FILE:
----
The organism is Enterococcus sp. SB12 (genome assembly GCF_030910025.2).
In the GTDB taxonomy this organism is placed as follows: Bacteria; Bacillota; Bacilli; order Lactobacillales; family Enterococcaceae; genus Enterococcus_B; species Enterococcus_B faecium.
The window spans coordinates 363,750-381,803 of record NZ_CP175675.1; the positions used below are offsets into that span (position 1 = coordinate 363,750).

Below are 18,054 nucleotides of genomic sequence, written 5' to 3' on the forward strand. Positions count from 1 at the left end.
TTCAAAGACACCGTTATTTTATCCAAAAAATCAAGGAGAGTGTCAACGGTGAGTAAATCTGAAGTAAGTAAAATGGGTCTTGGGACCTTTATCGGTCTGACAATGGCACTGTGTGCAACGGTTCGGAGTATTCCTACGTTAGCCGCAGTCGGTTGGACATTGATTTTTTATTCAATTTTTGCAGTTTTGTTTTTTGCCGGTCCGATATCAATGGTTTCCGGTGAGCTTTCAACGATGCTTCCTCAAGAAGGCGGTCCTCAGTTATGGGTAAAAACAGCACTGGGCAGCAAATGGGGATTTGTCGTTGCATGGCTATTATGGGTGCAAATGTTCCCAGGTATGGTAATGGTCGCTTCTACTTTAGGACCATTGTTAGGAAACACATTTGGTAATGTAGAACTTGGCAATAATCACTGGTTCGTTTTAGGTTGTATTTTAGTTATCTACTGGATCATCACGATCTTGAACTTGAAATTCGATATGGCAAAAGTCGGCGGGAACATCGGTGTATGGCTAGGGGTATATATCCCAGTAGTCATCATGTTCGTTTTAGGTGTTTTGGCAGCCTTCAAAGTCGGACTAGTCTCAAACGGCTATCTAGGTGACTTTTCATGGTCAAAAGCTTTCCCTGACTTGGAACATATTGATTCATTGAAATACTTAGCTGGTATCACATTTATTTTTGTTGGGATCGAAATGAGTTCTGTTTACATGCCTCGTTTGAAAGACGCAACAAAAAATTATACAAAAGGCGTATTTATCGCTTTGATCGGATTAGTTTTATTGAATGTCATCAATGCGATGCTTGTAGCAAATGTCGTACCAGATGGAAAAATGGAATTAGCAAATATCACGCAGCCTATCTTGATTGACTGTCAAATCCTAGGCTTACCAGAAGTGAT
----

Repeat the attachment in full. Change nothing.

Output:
The organism is Enterococcus sp. SB12 (genome assembly GCF_030910025.2).
In the GTDB taxonomy this organism is placed as follows: Bacteria; Bacillota; Bacilli; order Lactobacillales; family Enterococcaceae; genus Enterococcus_B; species Enterococcus_B faecium.
The window spans coordinates 363,750-381,803 of record NZ_CP175675.1; the positions used below are offsets into that span (position 1 = coordinate 363,750).

Below are 18,054 nucleotides of genomic sequence, written 5' to 3' on the forward strand. Positions count from 1 at the left end.
TTCAAAGACACCGTTATTTTATCCAAAAAATCAAGGAGAGTGTCAACGGTGAGTAAATCTGAAGTAAGTAAAATGGGTCTTGGGACCTTTATCGGTCTGACAATGGCACTGTGTGCAACGGTTCGGAGTATTCCTACGTTAGCCGCAGTCGGTTGGACATTGATTTTTTATTCAATTTTTGCAGTTTTGTTTTTTGCCGGTCCGATATCAATGGTTTCCGGTGAGCTTTCAACGATGCTTCCTCAAGAAGGCGGTCCTCAGTTATGGGTAAAAACAGCACTGGGCAGCAAATGGGGATTTGTCGTTGCATGGCTATTATGGGTGCAAATGTTCCCAGGTATGGTAATGGTCGCTTCTACTTTAGGACCATTGTTAGGAAACACATTTGGTAATGTAGAACTTGGCAATAATCACTGGTTCGTTTTAGGTTGTATTTTAGTTATCTACTGGATCATCACGATCTTGAACTTGAAATTCGATATGGCAAAAGTCGGCGGGAACATCGGTGTATGGCTAGGGGTATATATCCCAGTAGTCATCATGTTCGTTTTAGGTGTTTTGGCAGCCTTCAAAGTCGGACTAGTCTCAAACGGCTATCTAGGTGACTTTTCATGGTCAAAAGCTTTCCCTGACTTGGAACATATTGATTCATTGAAATACTTAGCTGGTATCACATTTATTTTTGTTGGGATCGAAATGAGTTCTGTTTACATGCCTCGTTTGAAAGACGCAACAAAAAATTATACAAAAGGCGTATTTATCGCTTTGATCGGATTAGTTTTATTGAATGTCATCAATGCGATGCTTGTAGCAAATGTCGTACCAGATGGAAAAATGGAATTAGCAAATATCACGCAGCCTATCTTGATTGACTGTCAAATCCTAGGCTTACCAGAAGTGAT